Unformatted text preview: 1 ,y 2 ,y 3 ) ∈ S . Thus, x 1 + x 2 + x 3 = 0 and y 1 + y 2 + y 3 = 0. We want to show that x + y = ( x 1 + y 1 ,x 2 + y 2 ,x 3 + y 3 ) ∈ S . Well this is true only if ( x 1 + y 1 ) + ( x 2 + y 2 ) + ( x 3 + y 3 ) = 0, which clearly true because ( x 1 + y 1 )+( x 2 + y 2 )+( x 3 + y 3 ) = ( x 1 + x 2 + x 3 )+( y 1 + y 2 + y 3 ) = 0+0 = 0. Thus S is closed under addition. X closed under scalar multiplication: Let x = ( x 1 ,x 2 ,x 3 ) ∈ S and let α be scalar. Thus, x 1 + x 2 + x 3 = 0 and α ∈ R . We want to show that α x = ( αx 1 ,αx 2 ,αx 3 ) ∈ S . This is true only if αx 1 + αx 2 + αx 3 = 0, which is true because αx 1 + αx 2 + αx 3 = α ( x 1 + x 2 + x 3 ) = α 0 = 0 . X Thus, S is a subspace of R 3 . ± 1...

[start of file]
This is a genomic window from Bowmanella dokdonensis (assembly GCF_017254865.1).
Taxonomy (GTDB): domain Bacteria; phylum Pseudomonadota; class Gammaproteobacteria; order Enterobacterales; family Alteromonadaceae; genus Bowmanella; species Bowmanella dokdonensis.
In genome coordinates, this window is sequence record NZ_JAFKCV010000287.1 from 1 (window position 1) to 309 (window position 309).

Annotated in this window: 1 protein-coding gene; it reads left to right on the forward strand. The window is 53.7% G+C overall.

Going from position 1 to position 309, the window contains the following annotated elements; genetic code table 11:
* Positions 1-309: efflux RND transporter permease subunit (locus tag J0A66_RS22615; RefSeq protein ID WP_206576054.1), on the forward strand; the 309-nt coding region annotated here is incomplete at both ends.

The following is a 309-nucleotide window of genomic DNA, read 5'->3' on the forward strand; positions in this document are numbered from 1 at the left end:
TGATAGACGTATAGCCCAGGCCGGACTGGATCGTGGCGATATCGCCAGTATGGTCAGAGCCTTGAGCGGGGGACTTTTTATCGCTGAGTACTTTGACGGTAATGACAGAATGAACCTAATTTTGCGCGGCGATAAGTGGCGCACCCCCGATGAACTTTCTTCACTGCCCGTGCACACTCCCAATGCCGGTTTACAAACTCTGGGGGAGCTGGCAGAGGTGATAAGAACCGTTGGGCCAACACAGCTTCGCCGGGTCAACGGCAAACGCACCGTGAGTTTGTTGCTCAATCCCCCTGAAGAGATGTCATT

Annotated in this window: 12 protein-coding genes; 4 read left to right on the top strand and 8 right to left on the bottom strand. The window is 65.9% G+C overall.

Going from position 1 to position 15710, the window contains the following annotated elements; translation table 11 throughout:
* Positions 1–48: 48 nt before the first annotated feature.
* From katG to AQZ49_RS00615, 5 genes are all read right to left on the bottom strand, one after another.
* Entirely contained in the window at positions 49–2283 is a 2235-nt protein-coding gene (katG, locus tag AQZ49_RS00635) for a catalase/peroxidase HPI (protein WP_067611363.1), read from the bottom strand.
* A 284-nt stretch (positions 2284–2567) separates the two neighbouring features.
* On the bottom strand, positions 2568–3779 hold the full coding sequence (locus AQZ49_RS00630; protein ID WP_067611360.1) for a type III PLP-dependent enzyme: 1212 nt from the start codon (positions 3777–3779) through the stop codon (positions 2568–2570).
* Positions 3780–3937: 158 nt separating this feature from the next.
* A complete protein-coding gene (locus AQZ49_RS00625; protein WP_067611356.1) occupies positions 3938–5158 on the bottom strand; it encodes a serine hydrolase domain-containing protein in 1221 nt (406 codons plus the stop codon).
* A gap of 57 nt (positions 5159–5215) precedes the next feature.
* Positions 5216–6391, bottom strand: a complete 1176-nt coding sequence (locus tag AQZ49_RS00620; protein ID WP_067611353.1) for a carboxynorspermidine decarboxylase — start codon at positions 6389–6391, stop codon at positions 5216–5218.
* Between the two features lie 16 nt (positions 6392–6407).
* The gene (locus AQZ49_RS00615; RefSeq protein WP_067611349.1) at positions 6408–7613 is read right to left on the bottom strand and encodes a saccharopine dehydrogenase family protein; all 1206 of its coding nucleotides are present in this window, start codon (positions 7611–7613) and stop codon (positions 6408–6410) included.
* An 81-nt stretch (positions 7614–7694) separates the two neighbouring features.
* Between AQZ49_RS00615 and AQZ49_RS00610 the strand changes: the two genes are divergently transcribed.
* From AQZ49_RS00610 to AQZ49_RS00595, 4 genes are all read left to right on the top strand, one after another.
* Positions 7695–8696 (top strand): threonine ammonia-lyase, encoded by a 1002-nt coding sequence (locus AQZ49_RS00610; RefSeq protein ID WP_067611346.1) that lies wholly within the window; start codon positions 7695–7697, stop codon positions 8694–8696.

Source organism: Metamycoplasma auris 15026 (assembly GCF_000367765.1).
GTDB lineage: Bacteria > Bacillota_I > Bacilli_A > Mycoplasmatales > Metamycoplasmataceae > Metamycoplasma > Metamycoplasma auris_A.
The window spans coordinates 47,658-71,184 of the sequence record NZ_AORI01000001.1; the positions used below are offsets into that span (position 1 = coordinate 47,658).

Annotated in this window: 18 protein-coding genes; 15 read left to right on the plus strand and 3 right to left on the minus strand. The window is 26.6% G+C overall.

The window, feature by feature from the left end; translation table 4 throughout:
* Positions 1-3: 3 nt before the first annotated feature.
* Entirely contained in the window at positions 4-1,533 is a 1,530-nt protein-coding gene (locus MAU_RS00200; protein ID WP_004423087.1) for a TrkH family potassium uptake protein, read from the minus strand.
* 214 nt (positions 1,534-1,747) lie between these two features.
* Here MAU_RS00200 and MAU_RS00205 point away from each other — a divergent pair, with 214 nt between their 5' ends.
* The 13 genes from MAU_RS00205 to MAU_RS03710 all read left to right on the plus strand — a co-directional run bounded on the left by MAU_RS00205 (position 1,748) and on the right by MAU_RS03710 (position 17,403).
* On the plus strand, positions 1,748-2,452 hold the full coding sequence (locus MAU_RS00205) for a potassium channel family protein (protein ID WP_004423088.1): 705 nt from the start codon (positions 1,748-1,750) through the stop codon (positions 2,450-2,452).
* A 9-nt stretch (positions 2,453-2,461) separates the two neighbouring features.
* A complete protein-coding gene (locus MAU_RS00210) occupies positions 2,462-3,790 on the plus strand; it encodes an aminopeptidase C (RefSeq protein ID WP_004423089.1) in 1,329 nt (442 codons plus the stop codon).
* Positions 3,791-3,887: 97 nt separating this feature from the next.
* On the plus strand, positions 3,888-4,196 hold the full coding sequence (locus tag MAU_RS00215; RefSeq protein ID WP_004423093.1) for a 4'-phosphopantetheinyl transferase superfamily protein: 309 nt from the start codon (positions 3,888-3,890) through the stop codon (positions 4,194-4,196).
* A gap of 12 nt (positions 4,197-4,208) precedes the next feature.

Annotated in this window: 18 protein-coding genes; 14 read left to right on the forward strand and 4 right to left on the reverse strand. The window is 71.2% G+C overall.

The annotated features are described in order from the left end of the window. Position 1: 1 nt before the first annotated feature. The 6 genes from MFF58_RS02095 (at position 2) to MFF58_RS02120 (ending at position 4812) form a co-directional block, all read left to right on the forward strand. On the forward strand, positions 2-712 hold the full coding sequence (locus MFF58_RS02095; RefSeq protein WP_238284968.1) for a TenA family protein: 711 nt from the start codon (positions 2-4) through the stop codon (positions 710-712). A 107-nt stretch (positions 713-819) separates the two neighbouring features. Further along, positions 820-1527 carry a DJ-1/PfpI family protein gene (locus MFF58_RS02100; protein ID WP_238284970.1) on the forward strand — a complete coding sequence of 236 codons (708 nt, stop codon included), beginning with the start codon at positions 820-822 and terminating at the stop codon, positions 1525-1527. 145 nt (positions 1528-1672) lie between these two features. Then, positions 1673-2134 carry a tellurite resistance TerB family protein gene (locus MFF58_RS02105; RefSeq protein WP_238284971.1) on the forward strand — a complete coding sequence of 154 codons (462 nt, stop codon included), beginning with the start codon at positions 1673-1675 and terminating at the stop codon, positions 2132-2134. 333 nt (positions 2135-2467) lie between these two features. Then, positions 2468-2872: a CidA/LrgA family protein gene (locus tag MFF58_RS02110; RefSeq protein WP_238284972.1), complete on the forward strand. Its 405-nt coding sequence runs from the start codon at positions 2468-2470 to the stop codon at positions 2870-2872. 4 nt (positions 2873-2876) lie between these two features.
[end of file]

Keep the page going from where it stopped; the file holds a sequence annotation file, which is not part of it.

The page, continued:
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This note was uploaded on 05/08/2010 for the course MAT MATH taught by Professor Pantano during the Spring '10 term at UC Irvine.
 Spring '10
 PANTANO
 Real Numbers, Addition, Multiplication, Scalar

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